31 Mar How Businesses Are Relying on Innovation to Build Resilience in the Aftermath of 2020
Examples of innovative corporate resilience as a result of the COVID-19 pandemic
The COVID-19 pandemic put a spotlight on the fragility of supply chains, health care, and other critical systems. Countless businesses are facing disruption, but those that have incorporated resilience plans into their business strategies are seeing the benefits.
Despite the economic difficulties of 2020, some small businesses thrived. The key to their success? Pivoting their business models. Lansing’s Amer1can Bistro opened this summer despite the restrictions of the pandemic. The restaurant used the pandemic to shape their space, including touch-less ordering and payment, outdoor seating, curbside pickup and a “car hop service” where food is delivered to customers in their car. The restaurant is also offering online giveaways and provided live music on their patio this past summer.
Business resilience is defined as the ability of a company to quickly adapt to disruptions while maintaining continuous business operations and safeguarding its people, assets and overall brand equity and image.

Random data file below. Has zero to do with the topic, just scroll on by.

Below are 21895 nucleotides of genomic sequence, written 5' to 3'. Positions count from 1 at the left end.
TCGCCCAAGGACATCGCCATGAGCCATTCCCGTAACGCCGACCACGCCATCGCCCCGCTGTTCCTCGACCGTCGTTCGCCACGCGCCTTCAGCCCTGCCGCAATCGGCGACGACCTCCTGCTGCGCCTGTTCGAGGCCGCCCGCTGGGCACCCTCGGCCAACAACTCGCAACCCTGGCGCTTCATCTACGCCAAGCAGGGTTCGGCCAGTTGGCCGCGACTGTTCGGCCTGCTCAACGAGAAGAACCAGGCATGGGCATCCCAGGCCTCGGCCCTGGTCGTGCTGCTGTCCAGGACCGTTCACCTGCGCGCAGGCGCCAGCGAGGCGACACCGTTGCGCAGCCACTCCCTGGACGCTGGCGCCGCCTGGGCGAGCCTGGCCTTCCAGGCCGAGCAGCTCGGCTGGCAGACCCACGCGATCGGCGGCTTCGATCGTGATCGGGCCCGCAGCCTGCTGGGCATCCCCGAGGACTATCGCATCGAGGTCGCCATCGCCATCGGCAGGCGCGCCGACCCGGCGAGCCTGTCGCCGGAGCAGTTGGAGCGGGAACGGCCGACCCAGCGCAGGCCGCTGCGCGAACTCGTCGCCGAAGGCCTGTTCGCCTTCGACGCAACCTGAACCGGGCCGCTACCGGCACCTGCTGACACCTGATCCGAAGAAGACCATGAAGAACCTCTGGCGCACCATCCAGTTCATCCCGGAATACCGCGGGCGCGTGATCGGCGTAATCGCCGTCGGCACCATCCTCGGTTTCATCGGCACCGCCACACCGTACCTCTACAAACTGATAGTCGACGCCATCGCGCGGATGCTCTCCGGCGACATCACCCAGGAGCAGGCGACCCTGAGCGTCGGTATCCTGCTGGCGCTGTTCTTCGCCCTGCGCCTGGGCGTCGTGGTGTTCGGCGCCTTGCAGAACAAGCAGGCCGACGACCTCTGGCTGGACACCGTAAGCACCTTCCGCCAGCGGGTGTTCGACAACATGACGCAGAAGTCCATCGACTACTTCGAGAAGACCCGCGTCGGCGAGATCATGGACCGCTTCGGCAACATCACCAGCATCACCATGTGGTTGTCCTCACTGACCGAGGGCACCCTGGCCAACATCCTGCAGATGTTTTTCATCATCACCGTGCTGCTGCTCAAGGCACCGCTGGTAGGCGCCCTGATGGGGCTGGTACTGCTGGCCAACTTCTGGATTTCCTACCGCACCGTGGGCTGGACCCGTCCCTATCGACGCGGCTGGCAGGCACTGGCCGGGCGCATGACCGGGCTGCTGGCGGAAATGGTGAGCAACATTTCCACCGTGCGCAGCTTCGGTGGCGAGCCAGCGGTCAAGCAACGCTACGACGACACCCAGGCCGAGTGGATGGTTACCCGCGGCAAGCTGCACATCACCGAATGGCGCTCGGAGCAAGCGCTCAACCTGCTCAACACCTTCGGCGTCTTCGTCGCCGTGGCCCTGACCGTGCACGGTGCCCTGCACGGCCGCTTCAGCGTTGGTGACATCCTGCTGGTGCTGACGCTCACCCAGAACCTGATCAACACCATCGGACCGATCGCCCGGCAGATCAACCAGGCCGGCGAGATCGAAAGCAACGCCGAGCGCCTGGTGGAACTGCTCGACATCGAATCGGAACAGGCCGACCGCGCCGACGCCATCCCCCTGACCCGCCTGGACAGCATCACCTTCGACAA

Resilience strategies should reach beyond an emergency response plan and extend into continuity, disaster recovery, value protection, and exploitation plans to combat disruption. In the event of these scenarios, businesses should be able to react. Flexibility and triaging operations are essential.
Innovation was a requirement for business survival last year. One survey found 43% of small businesses with fewer than 500 employees started to rethink the way they do business since COVID-19 began. Another 32% of businesses found new ways to deliver existing services, and 22% asked employees to learn new skills to support change in the business.
Businesses in Downtown East Lansing such as Seams Fabric innovated by rethinking their business and helping the community. The store leveraged its fabric products and its network to create masks for healthcare professionals, nursing homes and elder care facilities, schools, and anywhere else that needed them. Another business, RetroDuck held a fundraising campaign for fellow businesses by selling vintage shirts from local businesses to bring in more customers and revenue for others.
Many companies have stepped up to support both their employees and communities. According to the 2020 Business in the Northwest report, adapting by refining or re-strategizing product and service offerings has helped 76% of businesses during 2020. The report also found that 87% of business leaders feel a large responsibility to support their communities during this time and 95% feel an increased sense of responsibility to support their employees.
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